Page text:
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The Macphail Woods Ecological Forestry Project, with support from the PEI 2014 Fund, the Island Nature Trust and Environment and Climate Change Canada EcoAction Community Fund, has created a new 4.3 hectare (10.6 acre) Acadian forest.

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Click here to see a map of the Bangor Confederation Forest


Immature cones of our native larch tree.

Immature cones of our native larch tree.

Since 2014, Macphail Staff, the Island Nature Trust and volunteers have been planting native trees, shrubs, wildflowers and ferns such as red oak, white ash, witch hazel, wild rose and blue flag iris. Community involvement has helped to not only create a new forest but also provided opportunities for environmental education, carbon offsetting, and improving wildlife habitat along the Morrell river.

The Bangor Confederation forest is unique among our Confederation forest sites as it has a variety of small scale eco-systems. There is the riparian zone along the eastern bank of the Morrell river, a young forested area with lots of clearings some of which are quite wet, old abandoned farmlands and a pond. Over the years to come each of these areas will be enriched using different restoration techniques and native species.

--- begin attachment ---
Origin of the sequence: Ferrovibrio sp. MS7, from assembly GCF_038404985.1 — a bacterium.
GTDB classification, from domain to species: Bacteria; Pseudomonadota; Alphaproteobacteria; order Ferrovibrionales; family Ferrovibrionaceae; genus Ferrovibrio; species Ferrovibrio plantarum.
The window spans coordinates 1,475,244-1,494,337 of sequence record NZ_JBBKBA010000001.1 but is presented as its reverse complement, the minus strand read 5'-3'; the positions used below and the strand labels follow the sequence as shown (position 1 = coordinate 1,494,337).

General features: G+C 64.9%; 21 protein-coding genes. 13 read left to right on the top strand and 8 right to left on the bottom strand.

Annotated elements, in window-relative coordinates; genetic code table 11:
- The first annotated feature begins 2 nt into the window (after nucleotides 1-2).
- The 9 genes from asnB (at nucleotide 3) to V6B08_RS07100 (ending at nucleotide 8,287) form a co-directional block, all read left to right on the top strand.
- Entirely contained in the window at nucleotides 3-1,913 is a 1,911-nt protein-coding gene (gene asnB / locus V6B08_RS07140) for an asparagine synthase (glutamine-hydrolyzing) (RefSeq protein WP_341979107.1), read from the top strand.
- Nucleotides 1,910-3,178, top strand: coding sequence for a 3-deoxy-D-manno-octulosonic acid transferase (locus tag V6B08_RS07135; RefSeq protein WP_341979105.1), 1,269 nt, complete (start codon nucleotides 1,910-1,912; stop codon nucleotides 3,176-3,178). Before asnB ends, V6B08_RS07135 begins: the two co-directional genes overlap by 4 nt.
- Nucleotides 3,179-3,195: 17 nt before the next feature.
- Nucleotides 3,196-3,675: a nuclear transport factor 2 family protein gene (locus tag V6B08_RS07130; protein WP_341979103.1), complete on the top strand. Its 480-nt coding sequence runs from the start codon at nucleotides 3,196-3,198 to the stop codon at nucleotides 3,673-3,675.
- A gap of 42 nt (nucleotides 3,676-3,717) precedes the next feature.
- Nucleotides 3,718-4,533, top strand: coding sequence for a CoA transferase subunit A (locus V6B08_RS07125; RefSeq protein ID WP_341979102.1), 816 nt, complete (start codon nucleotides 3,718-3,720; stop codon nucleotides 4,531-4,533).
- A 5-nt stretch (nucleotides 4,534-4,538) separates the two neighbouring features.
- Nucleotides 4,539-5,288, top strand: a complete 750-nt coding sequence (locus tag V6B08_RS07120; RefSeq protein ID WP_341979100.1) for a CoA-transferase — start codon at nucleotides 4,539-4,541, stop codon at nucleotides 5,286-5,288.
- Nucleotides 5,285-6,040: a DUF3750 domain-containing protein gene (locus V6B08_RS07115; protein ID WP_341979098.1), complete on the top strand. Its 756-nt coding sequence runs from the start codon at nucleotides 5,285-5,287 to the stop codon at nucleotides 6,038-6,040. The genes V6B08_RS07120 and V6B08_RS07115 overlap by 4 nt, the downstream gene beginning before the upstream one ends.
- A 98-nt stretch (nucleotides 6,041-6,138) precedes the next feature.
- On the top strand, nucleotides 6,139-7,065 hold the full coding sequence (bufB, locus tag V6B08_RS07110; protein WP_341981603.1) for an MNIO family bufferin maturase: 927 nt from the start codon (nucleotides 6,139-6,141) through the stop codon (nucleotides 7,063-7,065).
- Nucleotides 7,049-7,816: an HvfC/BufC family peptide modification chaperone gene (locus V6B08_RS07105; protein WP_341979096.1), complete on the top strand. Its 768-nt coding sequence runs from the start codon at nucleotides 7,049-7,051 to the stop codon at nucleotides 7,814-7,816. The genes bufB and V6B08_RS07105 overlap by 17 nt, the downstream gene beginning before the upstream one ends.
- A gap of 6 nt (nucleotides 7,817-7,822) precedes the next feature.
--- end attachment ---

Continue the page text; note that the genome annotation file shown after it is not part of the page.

Lots of water loving sensitive ferns found on site.

Lots of water loving sensitive ferns found on site.

As of 2017, over 1200 trees, shrubs, flowers and ferns have been planted on site using over 40 different native species. These are all flora well suited to the varying conditions of the site as well as the climate of the region as they were grown from local seed stock. The plants chosen for plantings were of varying heights and ages to help develop a mixed-aged forest in the future, creating local seed sources and sizeable trees for wildlife, as well as changing habitat conditions for future plantings. Some very rare and interesting native plants could be used due to the variety of habitats found on site. Water loving species such as bog birch and jack-in-the-pulpit were planted in the wetter clearings, while shade loving plants, such as male ferns and eastern hemlock could be planting in the slightly dryer clearings. Future plantings will help add biodiversity to the site, food sources for wildlife all the while continuing to develop trails to ensure these public woodlands are accessible to all.

A beautiful property along the Morrell river.

A beautiful property along the Morrell river.


 
 

The planting area is part of a property donated to the Island Nature Trust by Jim and Barbara Munves, who have had a lifelong interest in protecting and improving our environment. This whole parcel of land is a provincially designated natural area.


Support for this project and the future plantings is also being provided by Environment Canada’s EcoAction Community Funding program.